Stay on target
I probably don’t need to tell you that X-Men: The Animated Series probably had the best version of the Dark Phoenix Saga, where Jean Grey is possessed by a benevolent cosmic force that turns dark. There’s a whole third season arc about it that is long and pretty much universally celebrated. The thing is, X-Men: The Animated Series goes far beyond the Dark Phoenix saga to deliver adaptations of old X-Characters and cameos from the greater Marvel Universe. Some of these characters end up being essential to understanding the full backstory to your favorite X-Men or X-Villains, others are characters who were uniquely and maybe best defined by their portrayal on the show.
Below, I’ve highlighted some of the essential characters that appear in X-Men: The Animated Series (that ARE NOT the Phoenix Force) and make arguments as to why they aren’t just cool, they’re essential (except Alpha Flight, who I think should be on every list about this show).
Though technically not an X-Men in the way that we conceive of the team, Ms. Marvel is an integral character to understanding X-Men: The Animated Series because the cartoon version of Rogue shows up with her power set. Rogue is flying and has super strength right off the bat in the animated series which are additions to her comic book portrayal where she only has the power to drain/copy mutant powers. It’s revealed in season two that Rogue’s beefier powerset in the series is because she drained all the powers from Ms. Marvel!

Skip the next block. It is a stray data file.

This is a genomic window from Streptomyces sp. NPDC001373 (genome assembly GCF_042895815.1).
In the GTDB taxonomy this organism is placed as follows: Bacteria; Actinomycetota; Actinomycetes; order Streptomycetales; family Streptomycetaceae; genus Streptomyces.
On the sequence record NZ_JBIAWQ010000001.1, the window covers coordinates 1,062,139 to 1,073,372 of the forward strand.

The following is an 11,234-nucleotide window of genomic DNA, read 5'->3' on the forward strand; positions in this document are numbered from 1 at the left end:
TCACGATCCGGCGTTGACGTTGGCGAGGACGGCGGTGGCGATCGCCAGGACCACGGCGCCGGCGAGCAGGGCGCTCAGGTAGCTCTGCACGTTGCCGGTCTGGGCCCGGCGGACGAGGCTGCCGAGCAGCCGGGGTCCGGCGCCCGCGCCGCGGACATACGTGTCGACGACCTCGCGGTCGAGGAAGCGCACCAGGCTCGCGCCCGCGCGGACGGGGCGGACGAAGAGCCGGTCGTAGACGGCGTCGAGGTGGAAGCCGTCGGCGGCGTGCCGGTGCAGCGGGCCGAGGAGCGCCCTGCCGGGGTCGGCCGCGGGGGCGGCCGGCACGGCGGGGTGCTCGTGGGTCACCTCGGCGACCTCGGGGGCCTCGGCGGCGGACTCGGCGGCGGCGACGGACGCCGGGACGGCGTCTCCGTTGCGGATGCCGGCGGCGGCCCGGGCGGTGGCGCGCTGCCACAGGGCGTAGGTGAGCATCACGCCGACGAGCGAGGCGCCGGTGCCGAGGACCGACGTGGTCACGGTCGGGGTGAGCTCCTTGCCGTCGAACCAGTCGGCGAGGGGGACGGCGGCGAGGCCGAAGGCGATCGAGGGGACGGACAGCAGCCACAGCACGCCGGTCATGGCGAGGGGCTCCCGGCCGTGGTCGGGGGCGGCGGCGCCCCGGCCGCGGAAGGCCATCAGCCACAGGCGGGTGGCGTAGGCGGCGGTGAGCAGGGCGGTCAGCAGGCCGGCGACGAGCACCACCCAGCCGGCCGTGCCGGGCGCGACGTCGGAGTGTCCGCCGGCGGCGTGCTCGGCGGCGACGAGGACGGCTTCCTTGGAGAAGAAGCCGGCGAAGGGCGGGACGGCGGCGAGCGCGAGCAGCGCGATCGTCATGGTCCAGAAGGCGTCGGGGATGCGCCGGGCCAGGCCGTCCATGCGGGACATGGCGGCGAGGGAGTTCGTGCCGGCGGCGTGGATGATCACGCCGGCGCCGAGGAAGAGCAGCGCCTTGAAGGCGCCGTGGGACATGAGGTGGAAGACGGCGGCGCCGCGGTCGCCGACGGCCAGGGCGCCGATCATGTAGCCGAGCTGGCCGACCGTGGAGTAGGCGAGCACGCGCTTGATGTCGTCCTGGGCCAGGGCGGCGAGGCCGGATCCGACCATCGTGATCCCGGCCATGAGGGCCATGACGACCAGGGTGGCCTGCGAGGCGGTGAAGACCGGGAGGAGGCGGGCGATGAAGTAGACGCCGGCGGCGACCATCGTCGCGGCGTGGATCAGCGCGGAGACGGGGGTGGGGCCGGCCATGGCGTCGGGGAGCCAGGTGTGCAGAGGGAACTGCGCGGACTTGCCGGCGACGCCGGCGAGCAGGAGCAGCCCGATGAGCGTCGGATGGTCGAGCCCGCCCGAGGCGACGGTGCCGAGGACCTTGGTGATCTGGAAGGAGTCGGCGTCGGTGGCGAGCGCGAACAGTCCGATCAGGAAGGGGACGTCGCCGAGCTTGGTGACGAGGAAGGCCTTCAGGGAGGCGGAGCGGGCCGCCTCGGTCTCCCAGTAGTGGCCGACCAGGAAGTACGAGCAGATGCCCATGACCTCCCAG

The episode in question is “A Rogue’s Tale” where Professor Xavier’s absence causes Rogue to become haunted by a blonde woman she hallucinates. The episode’s place in the overall mythology positions the bigger reveal to be that Mystique was Rogue’s adoptive mother, but the conclusion of that flashback also shows that Rogue took all of Carol Davers’ powers, leaving her in a coma and Professor X was keeping Carol’s personality at bay in Rogue’s mind. By the time the episode ends, everyone is better except poor Ms. Marvel, who is still in a coma so Rogue can continue to fly and be super strong.
In season one, Senator Kelly was running for President on an anti-mutant platform and provided the political face of the human enemy while Bolivar Trask’s Sentinels and Magneto’s Brotherhood of Mutants provided more fantastical enemies for the Professor and his X-Men. In “Days of Future Past,” Mystique tries to assassinate Senator Kelly while disguised as Gambit. The X-Men manage to foil that plot with some help from Bishop and right when Senator Kelly looks like he might be open to talking to Charles Xavier about Mutant Rights, he gets abducted.